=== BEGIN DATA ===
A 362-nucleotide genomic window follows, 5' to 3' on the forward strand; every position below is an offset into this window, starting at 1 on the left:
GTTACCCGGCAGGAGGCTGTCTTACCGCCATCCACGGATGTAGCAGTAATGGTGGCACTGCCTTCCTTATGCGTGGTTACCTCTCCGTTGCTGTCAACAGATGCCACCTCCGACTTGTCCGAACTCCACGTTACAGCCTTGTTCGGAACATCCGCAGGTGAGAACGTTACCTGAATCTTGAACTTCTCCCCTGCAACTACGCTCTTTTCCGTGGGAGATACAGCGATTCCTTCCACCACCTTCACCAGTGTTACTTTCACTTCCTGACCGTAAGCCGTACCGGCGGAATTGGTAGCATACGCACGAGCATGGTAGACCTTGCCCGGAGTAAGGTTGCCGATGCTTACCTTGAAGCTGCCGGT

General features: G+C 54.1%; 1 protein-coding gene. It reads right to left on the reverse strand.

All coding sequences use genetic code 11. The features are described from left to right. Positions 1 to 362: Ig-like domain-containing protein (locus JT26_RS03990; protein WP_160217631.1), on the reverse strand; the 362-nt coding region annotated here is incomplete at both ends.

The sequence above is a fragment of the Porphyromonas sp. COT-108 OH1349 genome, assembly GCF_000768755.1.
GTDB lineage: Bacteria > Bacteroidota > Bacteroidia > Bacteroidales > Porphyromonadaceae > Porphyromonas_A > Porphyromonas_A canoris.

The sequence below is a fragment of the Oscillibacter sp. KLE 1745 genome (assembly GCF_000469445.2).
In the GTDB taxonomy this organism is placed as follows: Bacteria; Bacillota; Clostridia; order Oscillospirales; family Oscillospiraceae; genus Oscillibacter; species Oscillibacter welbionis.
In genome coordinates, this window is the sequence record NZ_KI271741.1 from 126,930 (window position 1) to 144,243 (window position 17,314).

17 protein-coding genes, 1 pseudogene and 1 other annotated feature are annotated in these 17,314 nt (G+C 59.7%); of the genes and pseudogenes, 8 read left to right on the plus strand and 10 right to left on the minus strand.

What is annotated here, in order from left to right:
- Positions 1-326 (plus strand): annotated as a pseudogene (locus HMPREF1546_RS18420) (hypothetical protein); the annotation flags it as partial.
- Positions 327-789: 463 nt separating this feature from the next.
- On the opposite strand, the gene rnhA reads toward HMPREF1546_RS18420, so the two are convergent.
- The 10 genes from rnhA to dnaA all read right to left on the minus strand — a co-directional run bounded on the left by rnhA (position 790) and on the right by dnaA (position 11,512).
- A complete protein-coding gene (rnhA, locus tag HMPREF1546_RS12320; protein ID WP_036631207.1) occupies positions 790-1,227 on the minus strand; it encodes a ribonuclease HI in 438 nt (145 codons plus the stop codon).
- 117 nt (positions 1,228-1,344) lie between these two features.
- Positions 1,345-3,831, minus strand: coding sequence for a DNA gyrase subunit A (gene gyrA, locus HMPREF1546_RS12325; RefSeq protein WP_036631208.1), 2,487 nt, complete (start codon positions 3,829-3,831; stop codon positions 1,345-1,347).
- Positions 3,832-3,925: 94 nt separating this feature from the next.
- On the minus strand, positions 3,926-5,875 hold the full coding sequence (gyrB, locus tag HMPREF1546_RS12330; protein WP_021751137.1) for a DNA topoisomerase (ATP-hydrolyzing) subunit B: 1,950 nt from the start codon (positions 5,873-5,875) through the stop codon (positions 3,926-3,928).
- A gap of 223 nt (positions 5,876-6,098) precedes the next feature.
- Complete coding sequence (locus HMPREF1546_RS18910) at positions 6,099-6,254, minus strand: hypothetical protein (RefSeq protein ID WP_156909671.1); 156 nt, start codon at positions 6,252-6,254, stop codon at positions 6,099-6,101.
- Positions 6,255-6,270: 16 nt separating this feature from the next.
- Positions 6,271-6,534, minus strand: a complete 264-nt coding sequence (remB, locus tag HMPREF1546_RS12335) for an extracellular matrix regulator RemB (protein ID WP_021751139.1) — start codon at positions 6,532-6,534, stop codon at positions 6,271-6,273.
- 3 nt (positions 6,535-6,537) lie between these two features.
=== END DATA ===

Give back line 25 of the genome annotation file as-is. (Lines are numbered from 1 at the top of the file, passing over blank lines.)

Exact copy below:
- 3 nt (positions 6,535-6,537) lie between these two features.